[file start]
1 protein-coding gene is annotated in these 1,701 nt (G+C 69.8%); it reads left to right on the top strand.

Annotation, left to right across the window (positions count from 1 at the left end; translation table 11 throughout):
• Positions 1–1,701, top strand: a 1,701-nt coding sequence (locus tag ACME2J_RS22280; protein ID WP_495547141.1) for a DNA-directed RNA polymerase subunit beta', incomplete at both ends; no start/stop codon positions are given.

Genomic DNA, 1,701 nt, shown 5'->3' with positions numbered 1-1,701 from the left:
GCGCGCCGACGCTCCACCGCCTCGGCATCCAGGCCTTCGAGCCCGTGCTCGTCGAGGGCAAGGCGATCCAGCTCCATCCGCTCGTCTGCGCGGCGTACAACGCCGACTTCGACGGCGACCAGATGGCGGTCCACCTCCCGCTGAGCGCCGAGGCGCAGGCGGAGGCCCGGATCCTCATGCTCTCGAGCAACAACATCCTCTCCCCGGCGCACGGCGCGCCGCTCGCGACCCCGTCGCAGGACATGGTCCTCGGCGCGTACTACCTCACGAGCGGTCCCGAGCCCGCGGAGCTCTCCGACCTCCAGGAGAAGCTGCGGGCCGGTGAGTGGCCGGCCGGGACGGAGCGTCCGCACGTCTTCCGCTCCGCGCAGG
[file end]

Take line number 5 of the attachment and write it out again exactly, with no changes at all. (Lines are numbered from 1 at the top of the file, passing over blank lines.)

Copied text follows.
GCGCGCCGACGCTCCACCGCCTCGGCATCCAGGCCTTCGAGCCCGTGCTCGTCGAGGGCAAGGCGATCCAGCTCCATCCGCTCGTCTGCGCGGCGTACAACGCCGACTTCGACGGCGACCAGATGGCGGTCCACCTCCCGCTGAGCGCCGAGGCGCAGGCGGAGGCCCGGATCCTCATGCTCTCGAGCAACAACATCCTCTCCCCGGCGCACGGCGCGCCGCTCGCGACCCCGTCGCAGGACATGGTCCTCGGCGCGTACTACCTCACGAGCGGTCCCGAGCCCGCGGAGCTCTCCGACCTCCAGGAGAAGCTGCGGGCCGGTGAGTGGCCGGCCGGGACGGAGCGTCCGCACGTCTTCCGCTCCGCGCAGG